edenshield recently received patent approval for its nontoxic pest control solution based on the extract of a desert plant. “the u.s. patent approval recognizes edenshield’s innovative, preventative approach to plant protection using ecofriendly desert plant extracts to camouflage the odor of agricultural crops and cause insects to go elsewhere. edenshield proved that spraying its solution around the crop (rather than on it) successfully disguises the odor and prevents insects from coming close, leading to a significant reduction of diseases, viruses, and damage caused by thrips, whiteflies, and tuta absoluta. this reduces the use of conventional pesticides by over 80%,” said guy malchi, edenshield’s co-ceo.
edenshield’s gatekeeper is a sprinkler delivery system for the edenshield net product — installed at the entrance to greenhouses — but does not spray the plants inside. it operates in pulses, several times per hour, during daytime hours in the relevant seasons for pest control. the aromatic ingredients of edenshield net, when applied to the greenhouse entrance and screens, masks the odor of the protected crop and lowers insect attraction.
with sales of gatekeeper in israel and other countries, edenshield recently completed a series of field experiments on greenhouse melons and tomatoes in cooperation with pelemix, a company in the almeria region of spain. presenting at a conference of growers, lorenzo montoya, pelemix director of sales, reported that the first gatekeeper system installed in the melon and tomato greenhouses reduced the penetration of thrips by 75% and whiteflies by 86%. this report follows positive results recorded in similar systems installed in greenhouses in israel, italy, and greece (a significant reduction in the incidence of whiteflies) and an over 80% reduction in the use of conventional pesticides.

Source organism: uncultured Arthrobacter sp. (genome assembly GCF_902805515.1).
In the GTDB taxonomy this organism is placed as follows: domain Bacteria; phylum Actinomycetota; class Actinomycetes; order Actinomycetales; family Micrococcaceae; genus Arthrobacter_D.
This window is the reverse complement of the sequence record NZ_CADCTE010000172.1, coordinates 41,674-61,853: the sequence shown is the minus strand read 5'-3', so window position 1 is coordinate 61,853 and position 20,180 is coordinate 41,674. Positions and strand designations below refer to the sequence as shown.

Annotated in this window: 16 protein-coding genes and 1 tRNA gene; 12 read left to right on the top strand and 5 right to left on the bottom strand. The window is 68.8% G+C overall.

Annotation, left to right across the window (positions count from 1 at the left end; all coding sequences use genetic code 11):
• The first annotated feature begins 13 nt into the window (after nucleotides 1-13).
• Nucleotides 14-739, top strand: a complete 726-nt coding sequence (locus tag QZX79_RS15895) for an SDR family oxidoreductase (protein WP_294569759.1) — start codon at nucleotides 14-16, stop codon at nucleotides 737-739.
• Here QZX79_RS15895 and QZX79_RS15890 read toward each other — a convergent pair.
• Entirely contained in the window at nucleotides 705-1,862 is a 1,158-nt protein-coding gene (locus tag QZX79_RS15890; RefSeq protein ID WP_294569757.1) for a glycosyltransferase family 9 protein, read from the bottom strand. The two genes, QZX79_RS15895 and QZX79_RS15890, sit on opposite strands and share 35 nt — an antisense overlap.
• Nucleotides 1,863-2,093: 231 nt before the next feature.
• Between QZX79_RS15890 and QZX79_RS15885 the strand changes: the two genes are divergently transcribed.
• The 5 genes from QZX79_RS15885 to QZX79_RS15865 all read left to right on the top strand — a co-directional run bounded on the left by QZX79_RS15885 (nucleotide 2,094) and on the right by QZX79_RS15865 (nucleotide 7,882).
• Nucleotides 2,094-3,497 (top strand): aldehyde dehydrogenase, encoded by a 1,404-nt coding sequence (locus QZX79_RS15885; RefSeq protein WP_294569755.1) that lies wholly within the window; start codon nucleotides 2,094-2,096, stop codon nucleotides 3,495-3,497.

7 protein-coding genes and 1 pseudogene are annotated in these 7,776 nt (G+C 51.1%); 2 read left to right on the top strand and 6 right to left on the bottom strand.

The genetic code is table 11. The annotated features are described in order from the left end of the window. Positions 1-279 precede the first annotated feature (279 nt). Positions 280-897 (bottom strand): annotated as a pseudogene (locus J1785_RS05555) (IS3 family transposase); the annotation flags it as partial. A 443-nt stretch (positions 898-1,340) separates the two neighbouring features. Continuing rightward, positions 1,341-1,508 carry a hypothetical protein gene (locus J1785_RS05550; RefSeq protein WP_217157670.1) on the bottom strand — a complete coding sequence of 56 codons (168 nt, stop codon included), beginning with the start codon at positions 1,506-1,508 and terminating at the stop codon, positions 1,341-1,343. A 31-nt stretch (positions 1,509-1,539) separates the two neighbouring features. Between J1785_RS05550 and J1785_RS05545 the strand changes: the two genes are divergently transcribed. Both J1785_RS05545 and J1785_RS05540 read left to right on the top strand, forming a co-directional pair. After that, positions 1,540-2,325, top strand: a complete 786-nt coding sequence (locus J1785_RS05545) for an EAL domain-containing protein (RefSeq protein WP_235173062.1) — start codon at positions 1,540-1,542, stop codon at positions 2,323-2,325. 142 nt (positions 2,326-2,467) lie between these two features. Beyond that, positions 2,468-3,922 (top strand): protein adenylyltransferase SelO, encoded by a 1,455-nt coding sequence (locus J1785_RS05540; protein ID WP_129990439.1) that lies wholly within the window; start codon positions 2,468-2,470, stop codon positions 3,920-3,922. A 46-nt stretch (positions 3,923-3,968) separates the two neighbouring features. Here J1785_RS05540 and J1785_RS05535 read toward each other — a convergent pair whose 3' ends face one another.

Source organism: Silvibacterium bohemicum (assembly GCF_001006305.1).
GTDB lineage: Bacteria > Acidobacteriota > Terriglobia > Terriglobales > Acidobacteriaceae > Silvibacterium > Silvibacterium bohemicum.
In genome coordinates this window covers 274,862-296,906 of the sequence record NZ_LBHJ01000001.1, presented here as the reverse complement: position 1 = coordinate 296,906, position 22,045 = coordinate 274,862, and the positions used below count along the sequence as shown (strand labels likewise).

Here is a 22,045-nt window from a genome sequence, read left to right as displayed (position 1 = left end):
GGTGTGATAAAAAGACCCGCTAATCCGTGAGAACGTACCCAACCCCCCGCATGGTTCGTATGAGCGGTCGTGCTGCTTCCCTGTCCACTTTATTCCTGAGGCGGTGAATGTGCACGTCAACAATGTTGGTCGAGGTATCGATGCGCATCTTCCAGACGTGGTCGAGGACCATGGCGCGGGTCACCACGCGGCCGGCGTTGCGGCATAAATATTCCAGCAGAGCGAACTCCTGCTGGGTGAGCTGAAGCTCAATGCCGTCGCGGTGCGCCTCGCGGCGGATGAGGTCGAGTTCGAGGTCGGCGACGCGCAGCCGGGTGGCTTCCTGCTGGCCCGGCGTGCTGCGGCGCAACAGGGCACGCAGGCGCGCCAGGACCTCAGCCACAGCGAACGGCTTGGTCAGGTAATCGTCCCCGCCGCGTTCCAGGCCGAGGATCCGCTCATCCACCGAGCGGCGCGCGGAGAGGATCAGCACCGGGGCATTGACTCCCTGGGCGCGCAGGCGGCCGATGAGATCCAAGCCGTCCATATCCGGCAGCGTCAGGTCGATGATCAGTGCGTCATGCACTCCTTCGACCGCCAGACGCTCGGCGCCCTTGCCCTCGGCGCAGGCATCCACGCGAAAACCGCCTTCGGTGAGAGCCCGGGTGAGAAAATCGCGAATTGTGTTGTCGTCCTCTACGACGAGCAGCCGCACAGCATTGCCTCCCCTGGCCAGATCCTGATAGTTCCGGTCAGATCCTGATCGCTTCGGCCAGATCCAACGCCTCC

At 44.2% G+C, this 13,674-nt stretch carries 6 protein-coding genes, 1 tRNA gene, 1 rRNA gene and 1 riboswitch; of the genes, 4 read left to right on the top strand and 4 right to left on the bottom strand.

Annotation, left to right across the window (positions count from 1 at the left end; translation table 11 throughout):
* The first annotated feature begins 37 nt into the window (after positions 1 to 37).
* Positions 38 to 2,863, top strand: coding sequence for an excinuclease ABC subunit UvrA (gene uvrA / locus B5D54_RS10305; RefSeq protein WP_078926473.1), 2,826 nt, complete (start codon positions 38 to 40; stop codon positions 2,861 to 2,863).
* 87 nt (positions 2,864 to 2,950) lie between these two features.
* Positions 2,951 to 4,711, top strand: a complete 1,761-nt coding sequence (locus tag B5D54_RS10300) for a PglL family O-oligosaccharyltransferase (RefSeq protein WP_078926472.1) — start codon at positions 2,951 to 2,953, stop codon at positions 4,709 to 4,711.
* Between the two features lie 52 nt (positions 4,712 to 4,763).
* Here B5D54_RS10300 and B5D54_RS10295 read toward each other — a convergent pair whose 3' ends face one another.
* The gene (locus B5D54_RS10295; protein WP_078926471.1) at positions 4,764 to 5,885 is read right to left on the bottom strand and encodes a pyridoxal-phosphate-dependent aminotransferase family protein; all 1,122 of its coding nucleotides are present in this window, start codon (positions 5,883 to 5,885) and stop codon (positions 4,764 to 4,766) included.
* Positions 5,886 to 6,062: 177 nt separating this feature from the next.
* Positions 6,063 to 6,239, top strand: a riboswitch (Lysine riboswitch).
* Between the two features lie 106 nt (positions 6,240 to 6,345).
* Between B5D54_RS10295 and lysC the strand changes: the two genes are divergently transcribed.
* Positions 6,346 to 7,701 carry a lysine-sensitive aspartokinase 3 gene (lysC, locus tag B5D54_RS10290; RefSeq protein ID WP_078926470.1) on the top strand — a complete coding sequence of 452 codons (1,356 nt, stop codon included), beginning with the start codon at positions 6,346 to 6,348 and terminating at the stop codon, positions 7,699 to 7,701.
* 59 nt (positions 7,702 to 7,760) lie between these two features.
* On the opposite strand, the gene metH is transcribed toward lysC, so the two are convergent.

edenshield’s products can be used in two ways: the company’s first product, edenshield net, is designed to be sprayed onto the greenhouse screens. the second product, edenshield direct, is designed to be sprayed directly on the plants such as roses and medical marijuana.
according to yaniv kitron, edenshield’s founder and co-ceo, “edenshield is part of two growing trends in crop protection: (1) biological applications and (2) reduced pesticide use either due to the development of pest resistance or the prohibition due to toxicity. the potential for developing agricultural products of plant origin (11%) is underutilized compared with the medical sector (50%).”